Rejected procedurally by the full Senate on Christmas Eve, Craig Becker had his day in court yesterday (Feb. 2, 2010) as he was grilled by the Senate's Health, Education, Labor and Pensions (HELP) Committee, which in 2009 voted 15-8 to send his name to the full Senate for confirmation but was blocked by Senator John McCain (R.-Arizona), who used Senatorial prerogative to place a hold on the vote.
Becker is controversial for suggesting that the National Labor Relations Board (NLRB), to which he has been nominated by President Obama twice now, can issue a gag order on employers during union organization drives and can also green light the use of card authorization rather than secret ballot elections for unionization.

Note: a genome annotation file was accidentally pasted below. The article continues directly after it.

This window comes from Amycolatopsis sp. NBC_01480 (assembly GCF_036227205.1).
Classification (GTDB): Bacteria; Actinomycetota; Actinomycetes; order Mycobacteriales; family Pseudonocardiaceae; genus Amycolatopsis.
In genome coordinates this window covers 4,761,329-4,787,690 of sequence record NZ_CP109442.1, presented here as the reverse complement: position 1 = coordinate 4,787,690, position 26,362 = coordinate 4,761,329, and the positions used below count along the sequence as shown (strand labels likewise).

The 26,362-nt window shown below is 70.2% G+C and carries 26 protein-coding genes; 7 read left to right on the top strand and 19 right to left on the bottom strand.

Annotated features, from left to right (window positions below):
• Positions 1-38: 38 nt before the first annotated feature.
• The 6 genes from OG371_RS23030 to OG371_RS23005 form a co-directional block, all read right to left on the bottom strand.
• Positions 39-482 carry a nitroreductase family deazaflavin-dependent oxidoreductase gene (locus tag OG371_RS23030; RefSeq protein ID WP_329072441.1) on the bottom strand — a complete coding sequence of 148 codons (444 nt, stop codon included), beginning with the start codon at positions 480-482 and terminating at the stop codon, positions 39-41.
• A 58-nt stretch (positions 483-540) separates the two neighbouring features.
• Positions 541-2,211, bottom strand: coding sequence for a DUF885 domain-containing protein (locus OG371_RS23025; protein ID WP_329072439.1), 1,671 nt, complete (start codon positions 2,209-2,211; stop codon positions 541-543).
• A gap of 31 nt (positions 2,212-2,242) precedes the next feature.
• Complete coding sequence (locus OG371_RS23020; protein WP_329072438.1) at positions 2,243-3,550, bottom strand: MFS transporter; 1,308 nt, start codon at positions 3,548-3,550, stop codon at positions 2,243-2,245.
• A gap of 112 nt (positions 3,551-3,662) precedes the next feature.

Yesterday, he backed down, saying:
"The law is clear that the decision…(of) an alternative route to certification rests with Congress and not the board," Becker said, adding that the writings were "intended to be provocative and to ask fundamental questions in order for scholars and others to re-evaluate."
The writings to which he referred were the documents in which he made his suggestions about the NLRB's acting alone to take pro-labor positions.
Becker is a union lawyer and academic who was served as counsel for both the Service Employees International Union (SEIU) and AFL-CIO.